Reasons For Apple Cankers – Managing An Apple Tree With Canker

5361962 SMPT
5361962 SMPT
(Image credit: H.J. Larsen,

Cankers are wounds on living wood or dead areas on tree twigs, branches, and trunks. If you have an apple tree with cankers, the wounds may serve as overwintering spots for fungal spores and bacteria that cause diseases.

Anyone with apple trees in a home garden needs to learn about cankers in apple trees. Read on for information on apple cankers and tips for apple canker control.

Reasons for Apple Cankers

Think of canker in apple trees as evidence of tree injury. The reasons for these cankers are many and varied. Cankers can be caused by fungi or bacteria that attack the trunk or branches. Injury from extremely hot or cold weather, hail, or a pruning cut can also result in cankers.

An apple tree with cankers will have areas of roughened or cracked bark that seem darker than the surrounding bark. They may look wrinkled or sunken. You also may see fungal spore structures in the area that look like dark or red pimples. In time, you may see white protrusions growing from the bark that are wood decay fungi.

Canker in Apple Trees

For an injury to become a canker, it must have an entry point. That is the danger of cankers, fungal spores or bacteria enter the tree through the wound and overwinter there. During the growing season they develop and cause diseases. 

For example, if the pathogen Nectria galligena overwinters in cankers, the apple tree will develop a disease called European canker. The Delicious variety of apple tree is the most susceptible to European canker, but Gravenstein and Rome Beauty trees also are vulnerable.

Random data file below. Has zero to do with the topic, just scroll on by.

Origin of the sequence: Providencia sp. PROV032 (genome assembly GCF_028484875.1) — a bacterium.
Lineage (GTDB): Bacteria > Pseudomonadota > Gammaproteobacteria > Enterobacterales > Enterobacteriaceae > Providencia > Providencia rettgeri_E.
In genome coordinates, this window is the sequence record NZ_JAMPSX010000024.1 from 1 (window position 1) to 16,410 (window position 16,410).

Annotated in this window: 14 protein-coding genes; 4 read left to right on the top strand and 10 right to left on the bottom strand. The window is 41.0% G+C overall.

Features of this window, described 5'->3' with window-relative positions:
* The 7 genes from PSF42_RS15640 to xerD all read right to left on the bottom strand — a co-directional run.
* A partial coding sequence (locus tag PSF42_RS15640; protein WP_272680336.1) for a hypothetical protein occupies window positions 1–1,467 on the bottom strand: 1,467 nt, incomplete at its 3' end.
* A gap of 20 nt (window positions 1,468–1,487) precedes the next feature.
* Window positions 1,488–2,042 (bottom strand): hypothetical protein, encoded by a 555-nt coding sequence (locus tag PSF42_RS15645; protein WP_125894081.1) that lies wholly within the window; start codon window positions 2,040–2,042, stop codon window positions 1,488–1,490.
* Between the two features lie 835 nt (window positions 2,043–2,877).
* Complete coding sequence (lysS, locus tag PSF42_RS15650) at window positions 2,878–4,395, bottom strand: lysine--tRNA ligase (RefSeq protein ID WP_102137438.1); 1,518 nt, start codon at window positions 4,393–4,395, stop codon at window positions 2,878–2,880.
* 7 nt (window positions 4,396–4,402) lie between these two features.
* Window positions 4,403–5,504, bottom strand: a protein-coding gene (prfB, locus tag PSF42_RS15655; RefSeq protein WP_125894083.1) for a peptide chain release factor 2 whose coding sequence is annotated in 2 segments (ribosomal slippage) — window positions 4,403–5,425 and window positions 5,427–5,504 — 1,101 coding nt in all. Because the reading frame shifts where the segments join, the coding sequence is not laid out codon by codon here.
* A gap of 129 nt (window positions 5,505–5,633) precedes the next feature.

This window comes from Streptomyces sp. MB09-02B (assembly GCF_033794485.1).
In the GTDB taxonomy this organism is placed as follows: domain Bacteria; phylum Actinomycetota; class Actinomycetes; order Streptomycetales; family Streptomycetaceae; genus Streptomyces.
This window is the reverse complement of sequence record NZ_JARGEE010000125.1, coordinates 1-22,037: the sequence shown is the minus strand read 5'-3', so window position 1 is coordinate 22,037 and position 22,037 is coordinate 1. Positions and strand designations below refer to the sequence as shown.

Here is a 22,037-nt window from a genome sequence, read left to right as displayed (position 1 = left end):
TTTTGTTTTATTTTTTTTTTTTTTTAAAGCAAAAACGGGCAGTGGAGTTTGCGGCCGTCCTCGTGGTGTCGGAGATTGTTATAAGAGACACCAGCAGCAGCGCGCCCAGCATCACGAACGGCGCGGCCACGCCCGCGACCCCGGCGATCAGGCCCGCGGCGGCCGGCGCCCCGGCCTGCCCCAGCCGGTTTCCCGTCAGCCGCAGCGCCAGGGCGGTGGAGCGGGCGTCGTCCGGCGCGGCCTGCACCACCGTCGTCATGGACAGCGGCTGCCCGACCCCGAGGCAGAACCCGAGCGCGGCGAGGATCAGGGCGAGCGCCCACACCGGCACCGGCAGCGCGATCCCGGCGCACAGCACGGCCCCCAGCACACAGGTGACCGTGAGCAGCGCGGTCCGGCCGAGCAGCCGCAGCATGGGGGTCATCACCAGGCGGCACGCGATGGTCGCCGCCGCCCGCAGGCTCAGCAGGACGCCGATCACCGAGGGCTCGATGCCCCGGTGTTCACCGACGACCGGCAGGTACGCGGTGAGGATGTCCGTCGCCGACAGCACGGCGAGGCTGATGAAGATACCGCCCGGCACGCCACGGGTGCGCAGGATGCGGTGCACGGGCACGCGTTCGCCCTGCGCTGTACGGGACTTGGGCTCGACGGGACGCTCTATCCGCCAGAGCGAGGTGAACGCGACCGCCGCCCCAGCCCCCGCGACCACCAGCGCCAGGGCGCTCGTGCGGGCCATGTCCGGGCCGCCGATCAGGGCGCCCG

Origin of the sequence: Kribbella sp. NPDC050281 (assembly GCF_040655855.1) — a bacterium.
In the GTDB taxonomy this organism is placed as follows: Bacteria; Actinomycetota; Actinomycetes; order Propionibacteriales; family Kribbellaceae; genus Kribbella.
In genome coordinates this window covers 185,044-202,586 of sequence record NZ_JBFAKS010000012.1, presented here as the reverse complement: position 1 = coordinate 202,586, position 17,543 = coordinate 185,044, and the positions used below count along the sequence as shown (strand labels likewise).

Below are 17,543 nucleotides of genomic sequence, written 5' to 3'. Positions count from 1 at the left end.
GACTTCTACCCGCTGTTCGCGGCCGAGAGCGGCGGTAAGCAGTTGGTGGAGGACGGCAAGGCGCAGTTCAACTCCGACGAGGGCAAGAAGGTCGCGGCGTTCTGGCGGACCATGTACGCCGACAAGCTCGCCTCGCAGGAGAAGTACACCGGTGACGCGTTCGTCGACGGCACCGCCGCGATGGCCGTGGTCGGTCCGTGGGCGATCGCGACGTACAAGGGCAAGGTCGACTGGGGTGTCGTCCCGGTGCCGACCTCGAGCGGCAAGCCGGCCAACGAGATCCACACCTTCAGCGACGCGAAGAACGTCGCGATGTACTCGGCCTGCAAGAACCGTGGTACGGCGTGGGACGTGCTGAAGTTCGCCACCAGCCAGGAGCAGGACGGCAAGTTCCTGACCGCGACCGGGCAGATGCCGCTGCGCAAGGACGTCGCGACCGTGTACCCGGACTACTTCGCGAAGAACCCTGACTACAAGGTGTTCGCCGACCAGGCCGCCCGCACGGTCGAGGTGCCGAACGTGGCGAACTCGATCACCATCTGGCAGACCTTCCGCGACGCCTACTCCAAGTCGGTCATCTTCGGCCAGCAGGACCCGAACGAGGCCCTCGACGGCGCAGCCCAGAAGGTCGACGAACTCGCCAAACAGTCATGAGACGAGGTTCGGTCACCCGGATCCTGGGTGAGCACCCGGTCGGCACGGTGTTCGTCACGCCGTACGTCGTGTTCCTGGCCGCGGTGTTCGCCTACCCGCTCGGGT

Other pathogens result in other diseases. The Erwinia amylovora pathogen causes fire blight, Botryosphaeria obtusa causes black rot canker, and Botryosphaeria dothidea causes white rot canker. Most canker pathogens are fungi, although fire blight pathogens are bacteria.

How to Treat Apple Canker

Many gardeners wonder how to treat apple canker. The mainstay of apple canker control is pruning out the cankers. If the canker pathogen is a fungus, prune off the cankers in early summer. After that, spray the area with a Bordeaux mixture or approved fixed copper materials.

Since fungal cankers only attack apple trees suffering from drought or other cultural stress, you may be able to prevent these cankers by taking excellent care of the trees. However, the fire blight pathogen is a bacteria that attacks even heathy trees. Apple canker control in this case is more difficult.

With fire blight, wait until winter to do pruning. Since older wood is not as vulnerable to fire blight, prune deep – 6 to 12 inches (15-31 cm.) – into wood that is at least two years old. Burn all of the tree tissue you remove in order to destroy the pathogen.

This deep pruning will prove more difficult in smaller, younger trees. Experts suggest that if the fire blight has attacked the trunk of a tree or if the tree is young, opt to remove the entire tree instead of attempting treatment.

Teo Spengler

Teo Spengler has been gardening for 30 years. She is a docent at the San Francisco Botanical Garden. Her passion is trees, 250 of which she has planted on her land in France.